Project description:Elderly patients with depression are underdiagnosed, undertreated and run a high risk of a chronic course. General practitioners adhere to clinical practice guidelines to a limited degree. In the international research project Tailored Implementation for Chronic Diseases, we tested the effectiveness of tailored interventions to improve care for patients with chronic diseases. In Norway, we examined this approach to improve adherence to six guideline recommendations for elderly patients with depression targeting healthcare professionals, patients and administrators.We conducted a cluster randomised trial in 80 Norwegian municipalities. We identified determinants of practice for six recommendations and subsequently tailored interventions to address these determinants. The interventions targeted healthcare professionals, administrators and patients and consisted of outreach visits, a website presenting the recommendations and the underlying evidence, tools to manage depression in the elderly and other web-based resources, including a continuous medical education course for general practitioners. The primary outcome was mean adherence to the recommendations. Secondary outcomes were improvement in depression symptoms as measured by patients and general practitioners. We offered outreach visits to all general practitioners and practice staff in the intervention municipalities. We used electronic software that extracted eligible patients from the general practitioners' lists. We collected data by interviewing general practitioners or sending them a questionnaire about their practice for four patients on their list and by sending a questionnaire to the patients.One hundred twenty-four of the 900 general practitioners (14 %) participated in the data collection, 51 in the intervention group and 73 in the control group. We interviewed 77 general practitioners, 47 general practitioners completed the questionnaire, and 134 patients responded to the questionnaire. Amongst the general practitioners who provided data, adherence to the recommendations was 1.6 percentage points higher in the intervention group than in the control group (95 % CI -6 to 9).The effectiveness of our tailored intervention to implement recommendations for elderly patients with depression in primary care is uncertain, due to the low response rate in the data collection. However, it is unlikely that the effect was large. It remains uncertain how best to improve adherence to evidence-based recommendations and thereby improve the quality of care for these patients.ClinicalTrials.gov: NCT01913236 .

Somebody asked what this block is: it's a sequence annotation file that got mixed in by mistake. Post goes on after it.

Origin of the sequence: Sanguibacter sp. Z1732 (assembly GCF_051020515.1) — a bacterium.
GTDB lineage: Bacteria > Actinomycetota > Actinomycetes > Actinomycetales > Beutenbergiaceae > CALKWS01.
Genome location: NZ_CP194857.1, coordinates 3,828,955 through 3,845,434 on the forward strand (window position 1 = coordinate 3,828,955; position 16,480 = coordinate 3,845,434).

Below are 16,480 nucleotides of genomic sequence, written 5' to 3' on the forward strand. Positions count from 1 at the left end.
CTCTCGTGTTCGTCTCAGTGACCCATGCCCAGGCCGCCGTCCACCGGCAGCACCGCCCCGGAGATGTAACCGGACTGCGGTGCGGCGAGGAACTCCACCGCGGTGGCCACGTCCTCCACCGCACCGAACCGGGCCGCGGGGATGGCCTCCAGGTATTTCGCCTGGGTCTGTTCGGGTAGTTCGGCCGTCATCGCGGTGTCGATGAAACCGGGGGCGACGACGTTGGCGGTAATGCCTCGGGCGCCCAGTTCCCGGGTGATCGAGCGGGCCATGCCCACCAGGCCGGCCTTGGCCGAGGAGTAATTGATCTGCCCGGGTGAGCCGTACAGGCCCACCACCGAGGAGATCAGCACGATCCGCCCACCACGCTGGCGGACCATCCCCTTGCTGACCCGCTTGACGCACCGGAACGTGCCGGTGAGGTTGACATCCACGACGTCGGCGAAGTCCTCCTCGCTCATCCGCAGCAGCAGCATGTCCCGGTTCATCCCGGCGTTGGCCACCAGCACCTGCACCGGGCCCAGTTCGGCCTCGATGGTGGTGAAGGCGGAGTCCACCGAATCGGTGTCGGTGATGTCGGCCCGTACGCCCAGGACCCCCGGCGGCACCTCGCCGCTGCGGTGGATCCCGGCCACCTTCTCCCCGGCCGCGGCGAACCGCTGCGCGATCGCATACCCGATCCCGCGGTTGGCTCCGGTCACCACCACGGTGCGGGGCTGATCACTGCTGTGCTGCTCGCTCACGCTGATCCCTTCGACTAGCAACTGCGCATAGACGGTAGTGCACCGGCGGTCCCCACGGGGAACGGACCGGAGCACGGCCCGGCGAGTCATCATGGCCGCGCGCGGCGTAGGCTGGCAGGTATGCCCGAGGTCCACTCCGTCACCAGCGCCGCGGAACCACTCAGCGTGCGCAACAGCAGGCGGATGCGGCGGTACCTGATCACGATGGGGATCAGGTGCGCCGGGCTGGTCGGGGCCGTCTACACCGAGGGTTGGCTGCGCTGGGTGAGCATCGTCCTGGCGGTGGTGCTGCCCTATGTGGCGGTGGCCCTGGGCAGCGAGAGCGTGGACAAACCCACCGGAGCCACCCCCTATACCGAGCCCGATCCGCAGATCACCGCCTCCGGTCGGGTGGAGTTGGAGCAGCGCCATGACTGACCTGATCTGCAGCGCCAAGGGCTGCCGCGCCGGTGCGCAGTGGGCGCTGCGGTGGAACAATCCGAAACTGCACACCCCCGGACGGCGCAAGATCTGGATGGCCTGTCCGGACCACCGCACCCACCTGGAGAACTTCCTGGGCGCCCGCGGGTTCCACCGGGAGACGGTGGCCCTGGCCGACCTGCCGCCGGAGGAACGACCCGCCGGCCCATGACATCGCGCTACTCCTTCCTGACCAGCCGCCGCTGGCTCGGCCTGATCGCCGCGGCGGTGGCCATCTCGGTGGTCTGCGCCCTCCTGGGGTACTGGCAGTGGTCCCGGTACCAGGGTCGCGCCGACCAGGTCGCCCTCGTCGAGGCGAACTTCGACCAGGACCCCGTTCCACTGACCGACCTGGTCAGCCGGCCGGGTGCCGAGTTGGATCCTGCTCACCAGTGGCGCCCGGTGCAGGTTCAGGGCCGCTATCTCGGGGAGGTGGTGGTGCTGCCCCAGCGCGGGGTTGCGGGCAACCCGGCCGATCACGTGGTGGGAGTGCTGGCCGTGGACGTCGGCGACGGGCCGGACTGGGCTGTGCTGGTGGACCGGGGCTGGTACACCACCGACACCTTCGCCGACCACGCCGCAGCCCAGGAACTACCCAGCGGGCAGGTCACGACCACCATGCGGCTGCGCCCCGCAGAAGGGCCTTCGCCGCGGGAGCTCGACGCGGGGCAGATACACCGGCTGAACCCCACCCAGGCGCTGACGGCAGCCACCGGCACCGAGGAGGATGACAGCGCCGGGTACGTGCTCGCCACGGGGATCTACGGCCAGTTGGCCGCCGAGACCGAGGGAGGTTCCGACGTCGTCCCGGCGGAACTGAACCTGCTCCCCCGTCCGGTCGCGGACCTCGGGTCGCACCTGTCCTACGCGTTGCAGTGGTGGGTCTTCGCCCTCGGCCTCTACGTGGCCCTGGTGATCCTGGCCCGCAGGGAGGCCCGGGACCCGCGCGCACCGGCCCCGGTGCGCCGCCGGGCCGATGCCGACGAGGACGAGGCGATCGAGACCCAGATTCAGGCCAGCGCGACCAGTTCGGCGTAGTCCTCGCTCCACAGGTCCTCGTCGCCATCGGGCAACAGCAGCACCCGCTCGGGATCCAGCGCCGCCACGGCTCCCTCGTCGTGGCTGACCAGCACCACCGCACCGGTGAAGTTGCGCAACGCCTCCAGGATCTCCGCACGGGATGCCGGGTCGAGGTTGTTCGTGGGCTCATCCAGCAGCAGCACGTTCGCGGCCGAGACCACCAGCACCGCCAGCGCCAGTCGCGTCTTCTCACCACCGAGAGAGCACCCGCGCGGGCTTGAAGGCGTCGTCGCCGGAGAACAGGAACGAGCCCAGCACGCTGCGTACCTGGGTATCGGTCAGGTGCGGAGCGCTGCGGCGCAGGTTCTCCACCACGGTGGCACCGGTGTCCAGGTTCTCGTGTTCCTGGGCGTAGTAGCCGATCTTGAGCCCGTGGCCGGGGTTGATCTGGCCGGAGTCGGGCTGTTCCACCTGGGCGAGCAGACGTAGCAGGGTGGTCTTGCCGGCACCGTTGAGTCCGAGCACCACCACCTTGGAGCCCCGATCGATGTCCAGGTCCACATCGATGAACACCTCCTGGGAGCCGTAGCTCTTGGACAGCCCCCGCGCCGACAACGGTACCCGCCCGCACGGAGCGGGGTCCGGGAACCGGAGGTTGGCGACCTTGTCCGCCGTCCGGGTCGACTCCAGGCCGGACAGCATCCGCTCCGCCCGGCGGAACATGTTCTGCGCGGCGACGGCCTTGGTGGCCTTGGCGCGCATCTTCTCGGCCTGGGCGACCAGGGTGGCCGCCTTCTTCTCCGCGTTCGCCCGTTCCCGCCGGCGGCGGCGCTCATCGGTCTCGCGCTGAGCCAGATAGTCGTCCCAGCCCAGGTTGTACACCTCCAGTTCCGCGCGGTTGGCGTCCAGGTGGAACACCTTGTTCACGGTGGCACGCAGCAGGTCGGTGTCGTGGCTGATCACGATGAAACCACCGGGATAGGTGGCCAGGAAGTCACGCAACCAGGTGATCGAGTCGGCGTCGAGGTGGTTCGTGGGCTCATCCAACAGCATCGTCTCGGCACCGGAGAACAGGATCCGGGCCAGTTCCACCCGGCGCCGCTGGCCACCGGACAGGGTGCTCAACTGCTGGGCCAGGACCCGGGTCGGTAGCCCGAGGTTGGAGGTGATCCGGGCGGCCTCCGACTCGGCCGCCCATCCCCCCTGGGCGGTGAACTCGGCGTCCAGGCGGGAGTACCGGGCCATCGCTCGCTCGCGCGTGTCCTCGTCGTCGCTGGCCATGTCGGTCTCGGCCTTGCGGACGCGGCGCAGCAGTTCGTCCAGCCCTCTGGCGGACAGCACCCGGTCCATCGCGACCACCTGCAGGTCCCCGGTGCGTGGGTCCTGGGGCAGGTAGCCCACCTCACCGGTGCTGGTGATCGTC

Project description:BACKGROUND:The Delphi technique is a proven and reliable method to create common definitions and to achieve convergence of opinion. This study aimed to prioritize suicide prevention guideline recommendations and to develop a set of quality indicators (QIs) for suicide prevention in specialist mental healthcare. METHODS:This study selected 12 key recommendations from the guideline to modify them into QIs. After feedback from two face-to-face workgroup sessions, 11 recommendations were rephrased and selected to serve as QIs. Next, a Delphi study with the 11 QIs was performed to achieve convergence of opinion among a panel of 90 participants (23 suicide experts, 23 members of patients' advisory boards or experts with experiences in suicidal behavior and 44 mental healthcare professionals). The participants scored the 11 QIs on two selection criteria: relevance (it affects the number of suicides in the institution) and action orientation (institutions or professionals themselves can influence it) using a 5-point Likert scale. Also, data analysts working in mental healthcare institutions (MHIs) rated each QI on feasibility (is it feasible to monitor and extract from existing systems). Consensus was defined as 70% agreement with priority scores of four or five. RESULTS:Out of the 11 recommendations, participants prioritized five recommendations as relevant and action-oriented in optimizing the quality of care for suicide prevention: 1) screening for suicidal thoughts and behavior, 2) safety plan, 3) early follow-up on discharge, 4) continuity of care and 5) involving family or significant others. Only one of the 11 recommendations early follow-up on discharge reached consensus on all three selection criteria (relevance, action orientation, and feasibility). CONCLUSIONS:The prioritization of relevant and action-oriented suicide prevention guideline recommendations is an important step towards the improvement of quality of care in specialist mental healthcare.